Romney At Or Tied For Top In Four Early State Polls
CNN released four new polls of states holding Presidential contests in January, and there’s good news for Mitt Romney:
Mitt Romney is on the top or tied for the lead in the race for the Republican presidential nomination in new surveys in the first four states to vote in next year’s primary and caucus calendar.
According to CNN/Time/ORC International polls released Wednesday, the former Massachusetts governor continues to be the overwhelming front-runner in New Hampshire, holds a lead over the other GOP presidential candidates in Florida, and is basically tied for the top spot with businessman Herman Cain in Iowa and South Carolina.
Here are the results in Iowa:
In Iowa, which will hold its caucuses on January 3 and is traditionally the first state to vote in the race for the nomination, 24% of registered Republicans say they are backing Romney, who’s making his second bid for the presidency, with Cain, the former Godfather’s Pizza CEO and radio talk show host, at 21%. Romney’s three point margin is within the survey’s sampling error.
According to the Iowa poll, 12% support Rep. Ron Paul of Texas, who is making his third run for the White House, with former House Speaker Newt Gingrich and Texas Gov. Rick Perry each at 10%, Rep. Michele Bachmann of Minnesota at 6%, former Sen. Rick Santorum of Pennsylvania at 2%, and former Utah Gov. and ambassador to China Jon Huntsman at 1%.
This is a pretty decent number for Romney, who has never been the favorite among the more socially conservative voters in Iowa. If he’s able to maintain this and pull off a win, he could be on the first leg of a journey that essentially has this race over by the end of January.
Next up, New Hampshire:
According to the New Hampshire poll, conducted among registered Republicans and among registered independents who voted in the 2008 GOP primary, 40% say if the primary were held today, they would cast ballots for Romney, with Cain at 13%, Paul at 12%, Huntsman at 6%, followed by Gingrich at 5%, Perry at 4%, Bachmann at 2% and Santorum at 1%.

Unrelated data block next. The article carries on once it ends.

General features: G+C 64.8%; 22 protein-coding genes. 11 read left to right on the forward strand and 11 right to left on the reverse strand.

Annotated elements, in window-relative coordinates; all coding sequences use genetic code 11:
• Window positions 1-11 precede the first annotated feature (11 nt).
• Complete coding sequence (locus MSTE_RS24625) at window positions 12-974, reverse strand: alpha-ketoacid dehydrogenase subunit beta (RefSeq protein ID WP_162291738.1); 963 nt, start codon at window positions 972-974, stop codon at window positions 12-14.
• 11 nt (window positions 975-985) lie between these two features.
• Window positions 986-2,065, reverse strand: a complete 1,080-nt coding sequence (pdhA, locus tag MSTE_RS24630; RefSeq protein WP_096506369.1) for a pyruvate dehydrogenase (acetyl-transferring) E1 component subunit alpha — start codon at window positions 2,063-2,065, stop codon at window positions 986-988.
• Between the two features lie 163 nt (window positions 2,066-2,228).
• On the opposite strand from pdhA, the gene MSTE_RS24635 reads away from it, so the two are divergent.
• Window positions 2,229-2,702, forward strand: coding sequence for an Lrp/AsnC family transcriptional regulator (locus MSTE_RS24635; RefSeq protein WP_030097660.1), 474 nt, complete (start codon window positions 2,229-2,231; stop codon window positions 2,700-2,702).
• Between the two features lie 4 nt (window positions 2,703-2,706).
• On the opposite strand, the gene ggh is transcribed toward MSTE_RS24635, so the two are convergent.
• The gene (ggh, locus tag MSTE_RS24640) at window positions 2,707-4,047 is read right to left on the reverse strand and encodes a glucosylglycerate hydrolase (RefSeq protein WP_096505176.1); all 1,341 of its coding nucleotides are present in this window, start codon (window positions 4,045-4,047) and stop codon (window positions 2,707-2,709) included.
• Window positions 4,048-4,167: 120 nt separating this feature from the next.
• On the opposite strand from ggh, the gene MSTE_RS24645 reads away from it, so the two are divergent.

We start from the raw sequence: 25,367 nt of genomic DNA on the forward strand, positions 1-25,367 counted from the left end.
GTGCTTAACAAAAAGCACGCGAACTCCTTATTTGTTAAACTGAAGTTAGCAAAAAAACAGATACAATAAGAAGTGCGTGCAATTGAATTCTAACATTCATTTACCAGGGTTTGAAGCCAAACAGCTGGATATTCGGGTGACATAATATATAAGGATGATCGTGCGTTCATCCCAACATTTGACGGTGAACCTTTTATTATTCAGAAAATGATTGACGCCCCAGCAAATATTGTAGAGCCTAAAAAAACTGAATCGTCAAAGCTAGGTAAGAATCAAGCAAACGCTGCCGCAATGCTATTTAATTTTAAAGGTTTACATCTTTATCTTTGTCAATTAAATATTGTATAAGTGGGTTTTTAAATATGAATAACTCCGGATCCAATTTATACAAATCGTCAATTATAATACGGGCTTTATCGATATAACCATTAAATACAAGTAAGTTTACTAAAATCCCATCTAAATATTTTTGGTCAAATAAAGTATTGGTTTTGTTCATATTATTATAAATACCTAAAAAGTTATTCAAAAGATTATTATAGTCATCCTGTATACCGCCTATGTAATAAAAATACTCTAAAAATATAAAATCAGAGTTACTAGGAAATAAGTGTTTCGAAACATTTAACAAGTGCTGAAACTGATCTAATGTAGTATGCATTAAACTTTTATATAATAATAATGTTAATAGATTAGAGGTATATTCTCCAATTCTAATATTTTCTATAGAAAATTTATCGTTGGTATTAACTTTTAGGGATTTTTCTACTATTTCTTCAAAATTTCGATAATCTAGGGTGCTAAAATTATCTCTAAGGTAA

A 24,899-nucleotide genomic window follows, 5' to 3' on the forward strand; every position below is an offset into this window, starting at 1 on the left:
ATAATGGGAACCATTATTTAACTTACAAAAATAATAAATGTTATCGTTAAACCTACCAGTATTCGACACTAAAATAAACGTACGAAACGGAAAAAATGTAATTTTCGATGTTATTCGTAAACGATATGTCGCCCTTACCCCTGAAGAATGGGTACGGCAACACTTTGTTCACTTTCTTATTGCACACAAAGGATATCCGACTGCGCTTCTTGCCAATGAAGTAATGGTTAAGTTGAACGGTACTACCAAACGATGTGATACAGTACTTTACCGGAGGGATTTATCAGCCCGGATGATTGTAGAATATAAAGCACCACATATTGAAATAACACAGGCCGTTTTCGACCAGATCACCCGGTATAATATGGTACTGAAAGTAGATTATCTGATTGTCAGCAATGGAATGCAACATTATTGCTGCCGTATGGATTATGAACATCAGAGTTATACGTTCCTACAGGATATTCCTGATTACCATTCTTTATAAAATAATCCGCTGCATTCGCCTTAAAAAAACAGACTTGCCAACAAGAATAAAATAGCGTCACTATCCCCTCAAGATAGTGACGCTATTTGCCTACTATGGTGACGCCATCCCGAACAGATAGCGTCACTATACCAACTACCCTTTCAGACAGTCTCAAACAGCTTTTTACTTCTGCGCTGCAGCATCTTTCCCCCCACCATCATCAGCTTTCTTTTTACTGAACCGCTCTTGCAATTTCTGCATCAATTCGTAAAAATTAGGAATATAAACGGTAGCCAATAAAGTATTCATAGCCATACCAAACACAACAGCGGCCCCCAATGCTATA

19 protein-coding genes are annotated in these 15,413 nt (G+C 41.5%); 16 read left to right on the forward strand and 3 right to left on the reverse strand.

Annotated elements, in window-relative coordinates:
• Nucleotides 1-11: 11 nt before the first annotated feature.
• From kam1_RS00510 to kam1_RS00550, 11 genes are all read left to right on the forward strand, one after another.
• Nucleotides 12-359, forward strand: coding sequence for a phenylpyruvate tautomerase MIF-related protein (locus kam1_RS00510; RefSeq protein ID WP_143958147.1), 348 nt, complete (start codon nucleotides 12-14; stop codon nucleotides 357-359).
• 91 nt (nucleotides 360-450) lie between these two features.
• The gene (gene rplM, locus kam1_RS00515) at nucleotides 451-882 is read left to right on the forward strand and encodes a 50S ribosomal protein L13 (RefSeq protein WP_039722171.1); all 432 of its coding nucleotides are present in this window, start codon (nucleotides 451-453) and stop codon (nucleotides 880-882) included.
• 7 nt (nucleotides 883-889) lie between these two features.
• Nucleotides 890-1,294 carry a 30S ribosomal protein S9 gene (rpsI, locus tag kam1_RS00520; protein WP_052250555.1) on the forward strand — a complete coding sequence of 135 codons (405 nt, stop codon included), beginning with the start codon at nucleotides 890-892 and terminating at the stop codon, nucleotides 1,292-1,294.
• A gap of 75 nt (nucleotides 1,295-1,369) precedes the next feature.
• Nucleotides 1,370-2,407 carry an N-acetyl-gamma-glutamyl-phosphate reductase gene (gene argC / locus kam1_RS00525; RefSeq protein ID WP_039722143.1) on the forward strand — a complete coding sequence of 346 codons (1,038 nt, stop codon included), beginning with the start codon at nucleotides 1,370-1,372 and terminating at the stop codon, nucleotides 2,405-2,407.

No surprises here. Romney has always been the prohibitive favorite in New Hampshire and, absent some massive error on his part, it’s unlikely that will change. The battle for second place could get interesting, though. Could Ron Paul pull off a surprise second place showing in the Granite State and what would it mean if he did? And what about Huntsman? 6% isn’t bad at all for a guy that most Republicans aren’t paying attention to.
From New Hampshire, we move to South Carolina:
It’s a dead heat in South Carolina, which will hold its primary on Jan. 21 and traditionally is the first southern state to vote along the road to the White House. According to the poll in the Palmetto State, Romney has the support of 25% of self-identified Republicans or independents who lean towards the GOP, with Cain at 23%. Romney’s two-point margin is well within the survey’s sampling error.
Paul follows at 12%, with Perry at 11%, Gingrich at 8%, Bachmann at 4% and Huntsman and Santorum each registering at 1%. South Carolina has no party registration and all registered voters may participate in January’s GOP primary, but self-identified Democrats rarely vote in the Republican contest.
This one is as surprising as Iowa. The idea of Romney getting the support of 1/4 of South Carolina Republicans would have been laughed off two months ago, but with Perry moribund at the moment he seems to be doing just that. If Perry’s unable to stage a comeback and Romney pulls off a win here, or even a close second, he’d be well-situated heading into the biggest state of the month, Florida.
And things are going very well for Romney in Florida:
Florida will hold its primary on January 31, voting fourth in the primary and caucus calendar. According to the poll, three out of ten Republicans say they back Romney, with Cain at 18%. Gingrich and Perry each grab 9% support, with Paul at 6%, Bachmann at 4%, and Huntsman and Santorum at 1%.
Romney has benefited greatly in Florida from Perry’s missteps on Social Security, and the SSI reforms in Perry’s new tax plan are unlikely to make that state any easier for him. Similarly, I have to think that once Florida voters hear about Herman Cain’s desire to privatize Social Security, to the extent they haven’t already, his star there will dim.
In event event, this is just one set of polls but they look pretty good for Romney. In fact, one wonders if we’re not seeing the beginning of the end of Herman Cain’s momentem since he had been doing much better in other polls of Iowa and South Carolina. More polling to come I’m sure, but it’s got to be a pretty good day at Romney HQ.